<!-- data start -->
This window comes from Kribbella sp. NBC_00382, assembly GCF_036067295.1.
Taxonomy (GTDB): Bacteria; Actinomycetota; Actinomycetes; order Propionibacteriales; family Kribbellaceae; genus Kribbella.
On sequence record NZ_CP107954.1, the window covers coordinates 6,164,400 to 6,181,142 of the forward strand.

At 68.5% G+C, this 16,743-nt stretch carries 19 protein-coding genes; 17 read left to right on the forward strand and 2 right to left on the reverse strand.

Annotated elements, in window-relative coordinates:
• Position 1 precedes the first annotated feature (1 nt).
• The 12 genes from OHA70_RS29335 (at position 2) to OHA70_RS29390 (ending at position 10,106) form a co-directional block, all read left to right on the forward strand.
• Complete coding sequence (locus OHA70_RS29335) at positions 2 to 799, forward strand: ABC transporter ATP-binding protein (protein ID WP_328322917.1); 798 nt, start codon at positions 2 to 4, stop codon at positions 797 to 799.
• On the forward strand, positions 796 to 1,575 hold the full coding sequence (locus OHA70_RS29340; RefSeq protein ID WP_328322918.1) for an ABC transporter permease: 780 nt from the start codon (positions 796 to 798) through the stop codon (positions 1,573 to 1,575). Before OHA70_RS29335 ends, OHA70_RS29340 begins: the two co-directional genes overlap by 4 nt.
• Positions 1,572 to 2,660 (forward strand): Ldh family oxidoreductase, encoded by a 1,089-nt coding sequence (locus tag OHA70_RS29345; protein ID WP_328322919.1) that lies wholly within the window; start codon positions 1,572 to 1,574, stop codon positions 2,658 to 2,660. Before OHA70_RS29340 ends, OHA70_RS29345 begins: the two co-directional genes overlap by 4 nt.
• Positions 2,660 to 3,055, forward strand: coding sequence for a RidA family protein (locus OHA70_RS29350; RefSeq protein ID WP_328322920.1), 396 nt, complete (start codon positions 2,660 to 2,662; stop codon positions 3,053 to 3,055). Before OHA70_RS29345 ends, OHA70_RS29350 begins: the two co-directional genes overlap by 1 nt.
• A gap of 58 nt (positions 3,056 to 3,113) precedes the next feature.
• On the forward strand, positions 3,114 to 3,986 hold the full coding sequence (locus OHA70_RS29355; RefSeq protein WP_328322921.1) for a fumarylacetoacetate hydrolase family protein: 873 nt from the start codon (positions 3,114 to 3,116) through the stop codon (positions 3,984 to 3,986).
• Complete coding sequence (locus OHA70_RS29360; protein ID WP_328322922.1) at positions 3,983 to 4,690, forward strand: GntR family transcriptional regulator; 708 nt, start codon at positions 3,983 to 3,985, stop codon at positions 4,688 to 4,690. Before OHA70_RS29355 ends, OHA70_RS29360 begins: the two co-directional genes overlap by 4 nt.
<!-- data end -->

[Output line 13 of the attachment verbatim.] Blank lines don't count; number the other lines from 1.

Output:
• On the forward strand, positions 3,114 to 3,986 hold the full coding sequence (locus OHA70_RS29355; RefSeq protein WP_328322921.1) for a fumarylacetoacetate hydrolase family protein: 873 nt from the start codon (positions 3,114 to 3,116) through the stop codon (positions 3,984 to 3,986).